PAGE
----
Join us for worship on Sundays: 10 AM morning service and 5 PM evening service.

Helping Others Overcome Anger


Proverbs 21:19 states, “Better to dwell in the wilderness, than with a contentious and angry woman.” This proverb is equally true regarding a “contentious and angry” husband, parent, child, coworker, church member, etc. Angry people make life miserable for everyone. Therefore, if you live or work with an angry person, you surely long to see him or her change for your own sanity. But hopefully you especially long to see them change for Christ’s glory and their good. In my last post, I outlined three broad principles for overcoming anger. Unfortunately, knowing these principles is often the easy part of helping an angry person. The hard part is overcoming the obstacles to sound counsel that anger creates. Therefore, in this post I’d like to offer four practical ideas for helping others overcome anger.

#1 Seize control through being calm and firm.

Angry people often crave power, and they have learned how to use anger manipulatively to get their way. For example, angry people know how to push buttons, and how to incite others to become highly emotional and lose control. Then the angry person is free to manipulate them to his advantage. The angry person also knows that other people respond to anger by shrinking away in order to avoid conflict. Therefore, when he wants to push these people around, all he has to do is lose his temper. Ed Welch states, 

“The less hilarious versions of anger are the people who want power, want control, and if they hurt you, that’s fine. You think that your tears might stop them. But the one who wants power and control gets satisfaction in your tears. They think, ‘I won. I broke you before you broke me.’ Power, control. Winning at any cost. Self-exaltation. Greed. No one is going to be higher than me” (“The Madness of Anger,” in On Anger, p. 38)!

Therefore, if you are going to truly help an angry person, you must remain calm and rational, while also being firm so that you seize control of the situation. This is especially important for parenting a child who uses anger to get his way. You must consistently stand up to his anger and let him know that his anger will not break you or get him what he wants. Instead, 2 Timothy 2:24–26 describe the kind of leader angry people need, “A servant of the Lord must not quarrel but be gentle to all, able to teach, patient, in humility correcting those who are in opposition, if God perhaps will grant them repentant, so that they may know the truth, and that they may come to their senses and escape the snare of the devil, having been taken captive by him to do his will.” Don’t be a quarreler; instead, be calm, patient, humble, and ready to firmly correct.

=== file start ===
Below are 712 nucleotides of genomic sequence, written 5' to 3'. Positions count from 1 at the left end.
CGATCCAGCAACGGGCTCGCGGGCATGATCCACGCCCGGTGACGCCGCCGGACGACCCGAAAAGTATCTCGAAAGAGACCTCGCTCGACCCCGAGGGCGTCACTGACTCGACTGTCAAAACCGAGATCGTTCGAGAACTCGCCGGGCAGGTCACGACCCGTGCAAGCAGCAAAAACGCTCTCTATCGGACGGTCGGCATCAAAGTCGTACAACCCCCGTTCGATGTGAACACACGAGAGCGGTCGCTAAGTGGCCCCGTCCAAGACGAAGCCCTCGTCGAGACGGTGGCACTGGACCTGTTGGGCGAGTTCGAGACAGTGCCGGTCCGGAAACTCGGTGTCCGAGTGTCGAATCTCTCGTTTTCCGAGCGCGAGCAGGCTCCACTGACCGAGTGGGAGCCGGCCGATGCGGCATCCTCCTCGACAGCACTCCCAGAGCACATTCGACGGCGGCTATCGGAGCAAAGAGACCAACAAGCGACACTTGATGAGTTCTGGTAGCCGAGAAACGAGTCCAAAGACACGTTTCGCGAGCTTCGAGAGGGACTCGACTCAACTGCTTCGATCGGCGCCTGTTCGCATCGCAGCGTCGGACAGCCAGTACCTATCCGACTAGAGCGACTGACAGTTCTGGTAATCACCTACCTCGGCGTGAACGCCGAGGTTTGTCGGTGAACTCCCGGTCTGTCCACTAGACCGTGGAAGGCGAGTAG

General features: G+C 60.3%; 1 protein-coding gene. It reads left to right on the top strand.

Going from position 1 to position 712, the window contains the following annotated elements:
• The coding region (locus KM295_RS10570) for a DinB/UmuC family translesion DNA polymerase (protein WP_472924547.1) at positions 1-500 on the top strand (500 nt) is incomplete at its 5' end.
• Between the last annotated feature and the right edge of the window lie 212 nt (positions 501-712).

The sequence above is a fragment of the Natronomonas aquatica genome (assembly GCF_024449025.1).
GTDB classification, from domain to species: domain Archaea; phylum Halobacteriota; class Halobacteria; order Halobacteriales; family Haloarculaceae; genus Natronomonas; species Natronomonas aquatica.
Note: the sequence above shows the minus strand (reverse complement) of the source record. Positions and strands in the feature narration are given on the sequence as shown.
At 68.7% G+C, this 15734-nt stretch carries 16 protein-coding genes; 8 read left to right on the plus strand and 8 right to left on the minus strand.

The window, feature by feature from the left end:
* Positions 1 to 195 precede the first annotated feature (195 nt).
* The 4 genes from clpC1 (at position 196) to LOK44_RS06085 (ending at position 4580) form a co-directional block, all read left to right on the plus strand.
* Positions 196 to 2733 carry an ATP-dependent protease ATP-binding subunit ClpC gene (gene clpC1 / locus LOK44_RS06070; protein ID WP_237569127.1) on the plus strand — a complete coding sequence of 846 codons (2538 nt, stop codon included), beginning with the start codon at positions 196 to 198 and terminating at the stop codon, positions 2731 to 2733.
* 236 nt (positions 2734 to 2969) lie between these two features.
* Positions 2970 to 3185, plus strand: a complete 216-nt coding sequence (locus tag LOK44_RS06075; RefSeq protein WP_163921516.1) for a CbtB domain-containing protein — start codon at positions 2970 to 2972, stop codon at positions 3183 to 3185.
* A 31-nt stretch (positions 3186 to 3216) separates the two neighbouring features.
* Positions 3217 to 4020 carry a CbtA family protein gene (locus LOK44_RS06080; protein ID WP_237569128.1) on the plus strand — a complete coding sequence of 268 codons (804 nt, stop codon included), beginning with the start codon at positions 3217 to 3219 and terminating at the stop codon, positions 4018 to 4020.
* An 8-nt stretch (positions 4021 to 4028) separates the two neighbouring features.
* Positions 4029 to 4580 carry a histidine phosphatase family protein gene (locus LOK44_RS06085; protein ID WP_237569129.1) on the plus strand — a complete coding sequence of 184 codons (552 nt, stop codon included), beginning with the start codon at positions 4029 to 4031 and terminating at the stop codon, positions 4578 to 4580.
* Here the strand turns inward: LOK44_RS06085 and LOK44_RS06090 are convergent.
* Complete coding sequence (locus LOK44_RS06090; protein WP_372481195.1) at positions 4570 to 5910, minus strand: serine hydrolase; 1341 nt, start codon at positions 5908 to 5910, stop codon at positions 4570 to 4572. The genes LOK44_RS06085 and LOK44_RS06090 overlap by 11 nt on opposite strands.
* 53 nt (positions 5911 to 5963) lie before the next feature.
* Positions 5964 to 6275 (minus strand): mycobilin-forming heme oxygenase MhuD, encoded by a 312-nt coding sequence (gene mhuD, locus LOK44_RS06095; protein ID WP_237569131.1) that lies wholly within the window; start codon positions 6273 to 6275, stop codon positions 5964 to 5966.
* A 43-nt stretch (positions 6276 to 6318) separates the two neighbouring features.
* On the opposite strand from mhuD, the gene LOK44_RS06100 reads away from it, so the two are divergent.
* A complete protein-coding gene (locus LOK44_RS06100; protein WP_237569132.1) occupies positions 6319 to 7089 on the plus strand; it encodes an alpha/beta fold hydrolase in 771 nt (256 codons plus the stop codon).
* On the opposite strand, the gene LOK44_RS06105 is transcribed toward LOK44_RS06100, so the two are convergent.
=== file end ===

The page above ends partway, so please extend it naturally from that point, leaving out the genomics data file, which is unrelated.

#2 Lead the counselee into a settled state of mind.

In my first post of this series I argued that anger is irrational madness; therefore, as long as someone is angry, you will have a hard time reasoning with them. As a result, your first job is to diffuse anger, so that you can reason about the source of anger.

This begins with remaining calm but firm yourself. Next, take time to express sympathy. Very often when someone blows up with anger, we are so focused on fixing the anger that we ignore the legitimate pain that inspired anger. Therefore, take time to “weep with those who weep” (Rom 12:15). Doing so lets the individual know that you are on his side and that you care about him. Next, ask thoughtful questions aimed at confronting his skewed perspective. Questions are much better than accusations, because they lower defenses, and lead to reflection. Reflection is important, because anger is generally irrational. Therefore, use questions to help the person reflect on the situation, regain perspective, and recognize the foolishness of his anger.